Toppers Lose 28-13 to Academy and the Single Wing

Xavier Dennison carries the ball for a gain against Albuquerque Academy Friday night. Photo by Salvador Zapien/ladailypost.com

Quarterback Brice Van Etten tries to evade a tackle during first quarter play against Albuquerque Academy. Photo by Salvador Zapien/ladailypost.com
 

By JIM OWEN
Los Alamos Daily Post

 

On Friday evening, the Los Alamos Hilltoppers lost their Homecoming to the Albuquerque Academy Chargers 28-13 at Sullivan Field.

 

LA started with a win of the toss and chose to receive the ball. LA took the kick-off and drove down the field using the FB running behind an over-powering offensive line. Unfortunately the drive came to a halt with a fumbled QB/FB exchange. Then Academy unveiled their version of the single wing offense. The Toppers were confused. The Chargers efficiently drove the ball down the field, which ended with a missed a short field goal.

 

The Toppers again drove the ball behind the much larger and skilled O-line. Again LA gave the ball away on an interception. The Chargers then drove the ball down the field drove and scored taking advantage of the Toppers confusion with the single wing. The first qtr ended with a 7-0 Charger lead.

 

Early in the second qtr, the Chargers drove the ball once again. The Topper defense held on a key fourth and inches play. The Chargers adjusted to the much bigger and stronger LA line by putting 9 players in the box. The Toppers ended two short drives with punts. After the first punt by LA, the Chargers QB dropped back for the fourth option and hit a 75-yd TD pass on the first play of the drive. The first half ended with the Chargers leading 14-0.

 

The Chargers made some additional adjustments during halftime to their single wing attack. This resulted in a 72-yd TD run. After the halftime break, the LA attack was tentative. The O-Line was tasked with holding the defense for more than 5 seconds and usually resulted in few if any gains and punts or turning the ball over on downs.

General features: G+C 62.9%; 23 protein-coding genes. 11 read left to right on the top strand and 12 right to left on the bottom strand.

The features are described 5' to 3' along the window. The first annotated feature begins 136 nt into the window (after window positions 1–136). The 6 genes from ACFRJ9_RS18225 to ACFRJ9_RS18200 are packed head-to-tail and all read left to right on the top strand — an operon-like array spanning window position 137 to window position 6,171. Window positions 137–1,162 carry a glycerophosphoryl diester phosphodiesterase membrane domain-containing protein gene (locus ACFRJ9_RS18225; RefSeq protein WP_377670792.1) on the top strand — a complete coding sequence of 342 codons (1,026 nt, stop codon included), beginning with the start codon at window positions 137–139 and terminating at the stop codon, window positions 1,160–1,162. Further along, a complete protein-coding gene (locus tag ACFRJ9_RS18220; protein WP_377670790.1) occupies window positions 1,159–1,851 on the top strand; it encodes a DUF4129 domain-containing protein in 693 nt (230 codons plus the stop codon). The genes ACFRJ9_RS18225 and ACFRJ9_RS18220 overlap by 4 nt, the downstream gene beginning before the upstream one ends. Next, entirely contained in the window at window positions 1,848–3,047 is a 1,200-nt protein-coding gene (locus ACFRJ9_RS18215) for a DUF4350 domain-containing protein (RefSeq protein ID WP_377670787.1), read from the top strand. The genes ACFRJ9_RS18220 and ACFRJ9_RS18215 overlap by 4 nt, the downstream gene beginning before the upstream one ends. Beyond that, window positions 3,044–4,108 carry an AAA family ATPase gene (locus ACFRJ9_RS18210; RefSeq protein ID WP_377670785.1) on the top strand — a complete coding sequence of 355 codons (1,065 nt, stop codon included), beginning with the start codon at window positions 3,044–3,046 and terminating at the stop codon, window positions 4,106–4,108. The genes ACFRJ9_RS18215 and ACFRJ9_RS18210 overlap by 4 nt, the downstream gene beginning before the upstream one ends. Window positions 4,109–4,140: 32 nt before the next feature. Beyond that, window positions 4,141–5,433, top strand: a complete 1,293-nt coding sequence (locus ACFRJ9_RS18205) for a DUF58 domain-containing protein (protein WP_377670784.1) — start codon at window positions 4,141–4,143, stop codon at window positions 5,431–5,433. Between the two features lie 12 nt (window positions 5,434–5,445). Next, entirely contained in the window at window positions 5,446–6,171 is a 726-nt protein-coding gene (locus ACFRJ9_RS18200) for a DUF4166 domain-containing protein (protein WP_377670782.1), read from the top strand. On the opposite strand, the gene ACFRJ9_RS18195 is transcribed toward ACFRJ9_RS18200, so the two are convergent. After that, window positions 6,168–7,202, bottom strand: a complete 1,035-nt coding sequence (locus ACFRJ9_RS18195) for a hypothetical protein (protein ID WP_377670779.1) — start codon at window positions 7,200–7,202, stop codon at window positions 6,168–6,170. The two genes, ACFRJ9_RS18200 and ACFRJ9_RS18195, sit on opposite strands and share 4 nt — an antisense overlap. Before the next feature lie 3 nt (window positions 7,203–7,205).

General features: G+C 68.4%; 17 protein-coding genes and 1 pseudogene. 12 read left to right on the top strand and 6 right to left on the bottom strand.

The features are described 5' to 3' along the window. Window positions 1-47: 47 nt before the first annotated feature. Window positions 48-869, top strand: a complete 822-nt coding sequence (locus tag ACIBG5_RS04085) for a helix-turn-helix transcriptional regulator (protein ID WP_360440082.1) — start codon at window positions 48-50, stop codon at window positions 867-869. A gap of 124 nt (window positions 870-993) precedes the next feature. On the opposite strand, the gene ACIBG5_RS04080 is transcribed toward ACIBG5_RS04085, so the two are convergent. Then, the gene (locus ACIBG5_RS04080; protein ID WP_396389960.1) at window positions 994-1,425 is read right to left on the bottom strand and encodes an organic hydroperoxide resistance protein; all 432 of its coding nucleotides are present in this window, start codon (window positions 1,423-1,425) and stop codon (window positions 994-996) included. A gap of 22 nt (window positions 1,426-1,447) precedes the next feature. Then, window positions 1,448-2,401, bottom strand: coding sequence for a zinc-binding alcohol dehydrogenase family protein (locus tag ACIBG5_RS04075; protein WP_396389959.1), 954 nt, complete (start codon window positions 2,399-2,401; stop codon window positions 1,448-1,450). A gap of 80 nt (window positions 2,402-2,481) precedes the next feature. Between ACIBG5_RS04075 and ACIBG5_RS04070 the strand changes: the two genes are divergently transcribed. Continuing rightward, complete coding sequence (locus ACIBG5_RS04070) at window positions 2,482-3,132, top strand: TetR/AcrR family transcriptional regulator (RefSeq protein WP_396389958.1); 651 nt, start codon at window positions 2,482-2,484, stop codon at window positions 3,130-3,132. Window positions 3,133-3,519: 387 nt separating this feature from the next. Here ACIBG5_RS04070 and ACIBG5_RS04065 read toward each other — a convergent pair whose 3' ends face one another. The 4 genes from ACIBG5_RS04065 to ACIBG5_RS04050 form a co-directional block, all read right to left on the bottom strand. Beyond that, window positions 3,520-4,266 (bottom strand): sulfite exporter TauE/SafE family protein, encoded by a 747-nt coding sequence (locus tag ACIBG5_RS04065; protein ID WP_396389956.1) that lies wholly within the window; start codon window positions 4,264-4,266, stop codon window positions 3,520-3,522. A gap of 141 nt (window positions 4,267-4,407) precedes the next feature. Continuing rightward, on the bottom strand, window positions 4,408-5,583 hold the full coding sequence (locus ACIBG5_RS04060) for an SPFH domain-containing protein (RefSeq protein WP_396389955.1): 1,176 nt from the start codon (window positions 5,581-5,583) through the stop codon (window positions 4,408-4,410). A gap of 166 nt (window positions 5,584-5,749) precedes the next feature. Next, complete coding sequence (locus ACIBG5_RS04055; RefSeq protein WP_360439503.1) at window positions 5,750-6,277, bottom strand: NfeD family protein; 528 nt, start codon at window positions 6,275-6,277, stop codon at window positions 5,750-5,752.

Academy missed another field goal after the LA defense stiffened. The Toppers were able to mount a drive after the missed FG. The Toppers were able to punch the ball in on a 1-yd QB sneak.  LA made the extra point. The third qtr ended with a 21-7 Charger lead and a significant exodus of Topper supporters. The exodus was expected as a result of the colder weather and the departure of the band.

 

Early in the 4th qtr, Academy mounted a 58-yd drive that ended with a FB 2-yd dive. With about 4 min left in the game, LA was able to score a TD on a 1-yd QB sneak following a short punt by Academy.

 

For those of you unfamiliar with the single wing offense, it was popular in the ’50’s and morphed into the triple option of the ’60’s and ‘70’s. Now the triple option is used primarily by the service academies who are hampered by size restrictions. At any rate, the single wing, when run correctly, can be confusing. With the single wing any one of 3 or 4 players can end up with the ball. The object is to obscure identification of who has the ball by bunching up the line and using multiple fakes.

 

The primary job of the D-line is to stop the FB dive and QB draw, which they did. LA took away the FB and QB dive, and stopped 2 plays on fourth and short. Most of the yardage was gained on end arounds, reverses and double reverses. The Topper LBs and DBs struggled with their reads and tackling. To defend the single wing, LB/DB reads are essential. The Toppers were not able to adjust and defend the single wing until the latter half of the 4th qtr.

 

The Offense was tentative after multiple turnovers. The O-line had to hold back the defense often for more than 5 secs on most drop back passes. The QB appeared afraid to pull the trigger on passes that should have been made considering the score. Academy usually utilized single coverage with a safety in the middle of the field to negate the power of the O-line. The safety could adjust to passes made deep since the QB has to put a lot of air under the ball. The previous year LA was able to defeat the Chargers using their strong O and D-line with the FB running through the Charger defense. Last year Academy also used a more conventional offense.

 

Seth Drop makes an interception. Photo by Salvador Zapien/ladailypost.com

Seth Drop breaks a tackle to score the Hilltoppers’ touchdown. Photo by Salvador Zapien/ladailypost.com

 

 

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